Live Export Death Files

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PUBLISHED ON: 20 June 2011


Cattle, sheep and other animals suffer and die during export from Australia to overseas countries for slaughter. Here we provide the official statistics of that 'mortality' during the sea voyages to (primarily) South East Asia for cattle, and the Middle East countries for sheep and cattle, over the past several decades. Their deaths must not be forgotten.

The long haul journeys to the Middle East particularly cause stress, injuries, illnesses and disease, and tens of thousands of animals (mainly sheep) die each year. In addition to these 'routine' deaths there are inevitable 'incidents' when things go very wrong — those are documented here. Animals Australia's investigators have also documented the suffering of these animals after arrival in importing countries.

Sheep Exports

Most deaths that occur at sea are because the sheep fail to eat the pellet diet (47%), which often also contributes to enteritis (a further 26.9%). Heat stress is another prevalent factor during the Middle East summer. Other sheep suffer respiratory illness or pinkeye (leading to blindness) and die from injuries. Most sheep are not treated for their illness and are found dead in their pens during daily inspections. More sheep die after arrival, particularly during the several weeks in feedlots prior to slaughter.

Historical figures: During the last 3 decades 1981 - 2010, over 2.6 million sheep have been recorded as mortalities on ships to the Middle East.

Sheep mortalities - 2000-2010

All Voyages

2000

2001

2002

2003

Animals exported

4,553,189

6,257,120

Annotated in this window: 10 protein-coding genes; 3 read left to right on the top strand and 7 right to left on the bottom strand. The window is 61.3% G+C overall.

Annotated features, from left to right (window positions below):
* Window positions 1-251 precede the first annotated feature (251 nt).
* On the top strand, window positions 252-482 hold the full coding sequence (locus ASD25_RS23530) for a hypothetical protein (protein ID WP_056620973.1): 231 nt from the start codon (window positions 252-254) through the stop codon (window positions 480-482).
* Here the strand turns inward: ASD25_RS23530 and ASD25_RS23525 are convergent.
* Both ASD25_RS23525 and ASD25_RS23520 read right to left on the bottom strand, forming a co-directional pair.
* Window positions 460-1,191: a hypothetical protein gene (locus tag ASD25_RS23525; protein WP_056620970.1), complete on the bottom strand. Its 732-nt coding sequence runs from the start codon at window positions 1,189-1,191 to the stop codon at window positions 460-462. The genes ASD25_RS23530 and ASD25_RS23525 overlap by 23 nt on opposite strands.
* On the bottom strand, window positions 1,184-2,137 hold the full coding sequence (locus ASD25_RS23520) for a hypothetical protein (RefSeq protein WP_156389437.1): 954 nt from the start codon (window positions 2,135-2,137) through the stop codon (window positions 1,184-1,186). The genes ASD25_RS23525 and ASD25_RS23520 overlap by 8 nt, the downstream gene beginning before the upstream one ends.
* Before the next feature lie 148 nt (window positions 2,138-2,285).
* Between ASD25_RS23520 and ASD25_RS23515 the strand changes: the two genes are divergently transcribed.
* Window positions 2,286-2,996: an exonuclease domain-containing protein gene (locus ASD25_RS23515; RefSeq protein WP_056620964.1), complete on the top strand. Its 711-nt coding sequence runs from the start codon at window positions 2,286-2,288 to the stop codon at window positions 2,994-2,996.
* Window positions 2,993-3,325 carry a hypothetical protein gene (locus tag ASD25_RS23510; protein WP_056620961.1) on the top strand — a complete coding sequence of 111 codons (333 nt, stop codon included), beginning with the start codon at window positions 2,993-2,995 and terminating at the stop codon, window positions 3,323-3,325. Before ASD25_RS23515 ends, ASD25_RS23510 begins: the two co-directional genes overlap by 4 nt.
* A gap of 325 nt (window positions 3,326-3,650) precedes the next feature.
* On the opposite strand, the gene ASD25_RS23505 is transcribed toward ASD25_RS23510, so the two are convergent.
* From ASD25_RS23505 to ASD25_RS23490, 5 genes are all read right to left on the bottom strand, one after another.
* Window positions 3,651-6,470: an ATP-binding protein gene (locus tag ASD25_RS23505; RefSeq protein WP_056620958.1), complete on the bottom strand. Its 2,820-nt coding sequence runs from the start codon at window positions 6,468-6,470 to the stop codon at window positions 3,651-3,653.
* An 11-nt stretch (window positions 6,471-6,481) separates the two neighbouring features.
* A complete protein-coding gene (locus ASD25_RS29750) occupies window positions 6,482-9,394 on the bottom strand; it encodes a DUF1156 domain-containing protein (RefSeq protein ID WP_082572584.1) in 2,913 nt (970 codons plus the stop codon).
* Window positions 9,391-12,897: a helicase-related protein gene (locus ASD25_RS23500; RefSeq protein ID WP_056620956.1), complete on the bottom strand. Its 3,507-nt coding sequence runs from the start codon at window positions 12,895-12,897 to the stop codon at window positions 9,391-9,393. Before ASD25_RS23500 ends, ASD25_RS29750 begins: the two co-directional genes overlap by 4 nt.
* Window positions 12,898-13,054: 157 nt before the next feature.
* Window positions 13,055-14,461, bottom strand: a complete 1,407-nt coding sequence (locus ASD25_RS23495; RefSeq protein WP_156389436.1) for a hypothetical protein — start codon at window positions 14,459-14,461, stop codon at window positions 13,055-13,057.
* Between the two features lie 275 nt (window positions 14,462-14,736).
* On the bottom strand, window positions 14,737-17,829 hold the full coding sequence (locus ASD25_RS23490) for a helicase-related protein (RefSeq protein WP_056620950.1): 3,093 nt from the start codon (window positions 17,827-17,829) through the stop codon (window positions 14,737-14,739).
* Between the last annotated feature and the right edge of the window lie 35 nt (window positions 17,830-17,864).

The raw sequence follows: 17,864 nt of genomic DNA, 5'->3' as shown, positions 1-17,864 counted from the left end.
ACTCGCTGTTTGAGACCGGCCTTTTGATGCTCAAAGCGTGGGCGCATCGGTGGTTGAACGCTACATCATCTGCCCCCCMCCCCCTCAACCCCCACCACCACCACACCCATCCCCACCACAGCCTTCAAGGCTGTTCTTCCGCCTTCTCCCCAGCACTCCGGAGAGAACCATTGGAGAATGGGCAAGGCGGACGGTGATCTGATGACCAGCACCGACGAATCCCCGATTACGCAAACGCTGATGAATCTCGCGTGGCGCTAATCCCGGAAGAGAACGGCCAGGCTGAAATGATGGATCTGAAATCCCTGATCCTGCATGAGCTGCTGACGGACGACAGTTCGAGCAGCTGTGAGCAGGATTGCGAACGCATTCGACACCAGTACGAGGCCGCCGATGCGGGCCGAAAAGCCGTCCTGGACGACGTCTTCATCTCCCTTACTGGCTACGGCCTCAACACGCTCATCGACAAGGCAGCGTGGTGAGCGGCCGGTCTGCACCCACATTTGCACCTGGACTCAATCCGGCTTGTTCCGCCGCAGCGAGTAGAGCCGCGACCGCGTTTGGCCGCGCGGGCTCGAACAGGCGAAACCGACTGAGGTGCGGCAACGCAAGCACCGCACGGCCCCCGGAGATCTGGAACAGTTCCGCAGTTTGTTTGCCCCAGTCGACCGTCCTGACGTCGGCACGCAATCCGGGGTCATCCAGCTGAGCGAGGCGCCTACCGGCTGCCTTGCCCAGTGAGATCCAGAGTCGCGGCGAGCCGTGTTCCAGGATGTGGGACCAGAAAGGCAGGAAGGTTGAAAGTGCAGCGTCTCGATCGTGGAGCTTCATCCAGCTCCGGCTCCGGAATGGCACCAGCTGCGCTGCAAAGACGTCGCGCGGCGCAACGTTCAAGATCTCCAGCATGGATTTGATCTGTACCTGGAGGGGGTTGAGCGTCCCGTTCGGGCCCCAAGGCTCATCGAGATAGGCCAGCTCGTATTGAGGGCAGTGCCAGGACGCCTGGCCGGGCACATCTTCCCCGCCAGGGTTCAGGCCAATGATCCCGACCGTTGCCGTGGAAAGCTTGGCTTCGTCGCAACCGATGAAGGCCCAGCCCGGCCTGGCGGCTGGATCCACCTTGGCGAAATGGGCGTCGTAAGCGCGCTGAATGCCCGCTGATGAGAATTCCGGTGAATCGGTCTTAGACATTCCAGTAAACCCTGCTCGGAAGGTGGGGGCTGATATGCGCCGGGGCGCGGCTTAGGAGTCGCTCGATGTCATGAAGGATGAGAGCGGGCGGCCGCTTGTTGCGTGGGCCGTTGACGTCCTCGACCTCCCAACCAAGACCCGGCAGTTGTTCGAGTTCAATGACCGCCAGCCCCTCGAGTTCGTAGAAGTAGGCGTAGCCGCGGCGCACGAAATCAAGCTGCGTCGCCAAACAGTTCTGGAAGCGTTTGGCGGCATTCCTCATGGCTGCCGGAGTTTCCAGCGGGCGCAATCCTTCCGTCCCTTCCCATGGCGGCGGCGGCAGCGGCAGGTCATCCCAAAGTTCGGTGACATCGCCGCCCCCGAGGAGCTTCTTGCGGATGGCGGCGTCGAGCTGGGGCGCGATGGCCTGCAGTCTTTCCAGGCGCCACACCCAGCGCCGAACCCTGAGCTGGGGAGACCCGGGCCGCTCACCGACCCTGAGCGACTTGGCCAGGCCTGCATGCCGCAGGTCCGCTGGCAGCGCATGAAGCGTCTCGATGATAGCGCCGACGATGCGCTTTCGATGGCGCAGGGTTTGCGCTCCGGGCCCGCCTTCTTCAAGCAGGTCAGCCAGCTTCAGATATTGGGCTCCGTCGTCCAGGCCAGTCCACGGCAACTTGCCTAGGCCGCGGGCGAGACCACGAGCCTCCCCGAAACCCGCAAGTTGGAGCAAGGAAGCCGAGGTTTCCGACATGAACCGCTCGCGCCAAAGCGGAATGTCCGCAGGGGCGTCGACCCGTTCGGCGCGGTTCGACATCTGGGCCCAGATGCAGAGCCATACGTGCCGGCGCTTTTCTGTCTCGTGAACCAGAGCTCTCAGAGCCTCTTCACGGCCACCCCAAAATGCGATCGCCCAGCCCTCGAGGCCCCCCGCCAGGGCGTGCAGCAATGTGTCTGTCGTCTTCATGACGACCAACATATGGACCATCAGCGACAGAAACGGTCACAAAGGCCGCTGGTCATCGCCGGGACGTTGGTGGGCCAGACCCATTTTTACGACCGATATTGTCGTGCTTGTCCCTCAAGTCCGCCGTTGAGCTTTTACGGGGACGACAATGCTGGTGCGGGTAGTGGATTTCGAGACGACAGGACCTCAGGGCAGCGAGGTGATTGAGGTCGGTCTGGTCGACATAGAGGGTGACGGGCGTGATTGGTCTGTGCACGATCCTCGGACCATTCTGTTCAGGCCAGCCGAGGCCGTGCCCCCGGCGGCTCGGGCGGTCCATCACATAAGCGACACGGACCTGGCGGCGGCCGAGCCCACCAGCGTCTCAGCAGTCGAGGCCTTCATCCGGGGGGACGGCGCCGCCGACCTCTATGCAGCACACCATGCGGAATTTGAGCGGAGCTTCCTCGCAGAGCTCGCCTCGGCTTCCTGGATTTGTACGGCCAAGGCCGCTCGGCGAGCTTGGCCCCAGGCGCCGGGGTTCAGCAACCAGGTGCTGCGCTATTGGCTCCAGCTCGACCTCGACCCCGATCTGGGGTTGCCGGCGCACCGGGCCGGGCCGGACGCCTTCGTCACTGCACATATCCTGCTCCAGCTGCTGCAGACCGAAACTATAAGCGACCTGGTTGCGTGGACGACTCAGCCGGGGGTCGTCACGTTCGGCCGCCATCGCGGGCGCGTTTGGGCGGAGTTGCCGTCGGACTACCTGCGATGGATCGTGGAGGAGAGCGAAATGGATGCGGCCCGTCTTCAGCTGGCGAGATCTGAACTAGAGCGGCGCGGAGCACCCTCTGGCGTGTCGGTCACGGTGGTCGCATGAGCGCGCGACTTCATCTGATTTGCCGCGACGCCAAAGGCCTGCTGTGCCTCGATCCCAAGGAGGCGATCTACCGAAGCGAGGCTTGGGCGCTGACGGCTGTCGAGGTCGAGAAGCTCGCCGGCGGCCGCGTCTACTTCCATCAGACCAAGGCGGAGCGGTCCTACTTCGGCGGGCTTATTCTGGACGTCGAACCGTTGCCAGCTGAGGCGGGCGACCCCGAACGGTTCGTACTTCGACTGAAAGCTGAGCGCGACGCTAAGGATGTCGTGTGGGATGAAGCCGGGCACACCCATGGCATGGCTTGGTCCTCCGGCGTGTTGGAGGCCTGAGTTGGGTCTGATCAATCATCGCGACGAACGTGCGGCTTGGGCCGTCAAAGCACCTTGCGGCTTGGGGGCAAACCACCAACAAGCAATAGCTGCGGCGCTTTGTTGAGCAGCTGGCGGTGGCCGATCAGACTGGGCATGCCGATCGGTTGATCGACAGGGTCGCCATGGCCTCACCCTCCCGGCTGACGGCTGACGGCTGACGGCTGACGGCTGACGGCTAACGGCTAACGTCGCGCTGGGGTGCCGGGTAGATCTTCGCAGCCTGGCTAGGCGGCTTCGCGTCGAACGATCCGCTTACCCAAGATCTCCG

6,069,702

4,379,920

Mortalities

61,000

78,749

75,530

43,404

Average mortality rate

1.34%

1.26%

1.24%

0.99%

All Voyages

2004

2005

2006

2007

Animals exported

3,638,413

3,651,584

4,158,671

3,768,953

Mortalities

28,005

35,534

37,348

37,409

Average mortality rate

0.77%

0.97%

0.89%

0.99%

All Voyages

2008

2009

2010


Animals exported

4,584,756

3,578,182

3,001,976


Mortalities

40,241

32,117

26,825


Average mortality rate

0.88%

0.90%

0.89%


Ref: http://www.daff.gov.au/animal-plant-health/welfare/export-trade/mortalities

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Cattle Exports

Most cattle exported for slaughter go to SE Asian countries, primarily (59% in 2010) to Indonesia. Others go to the Middle East, including to Egypt, Israel and, in recent years, to Libya and Turkey. Deaths are low on the short voyages to SE Asia, but on the long haul voyages cattle die of pneumonia, injuries and heat stress. Cattle die on long haul voyages to the Middle East at around 5-6 times the rate as those on voyages to SE Asia. In addition to on-board deaths, cattle may continue to sicken and die in feedlots in importing countries when respiratory or other illnesses have occurred during the voyage (see more).

Cattle mortalities on ships

Historical figures: Mortality statistics for cattle are only available from 1995 (the trade was relatively small prior to that time). In the period from 1995 - 2010 a total of 20,164 cattle were reported dead on ships.

All Voyages

2000

2001

2002

2003

Animals exported

752,381

767,348

953,754

731,703

Mortalities

1,435

1,425

2,219

705

Average Mortality Rate

0.19%

0.19%

0.23%

0.10%

All Voyages

2004

2005

2006

2007

Animals exported

654,419

547,356

623,052

712,320

Mortalities

774

769

1,088

747

Average Mortality Rate

0.12%

0.14%

0.175%

0.10%

All Voyages

2008

2009

2010


Animals exported

983,653

939,722

848,265


Mortalities

1,131

932

1,192


Average Mortality Rate

0.11%

0.10%

0.14%


Ref: http://www.daff.gov.au/animal-plant-health/welfare/export-trade/mortalities

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We can count the dead, but no-one can measure the suffering of those animals who endure such long trips only to be brutally handled and slaughtered without pre-stunning in importing countries.


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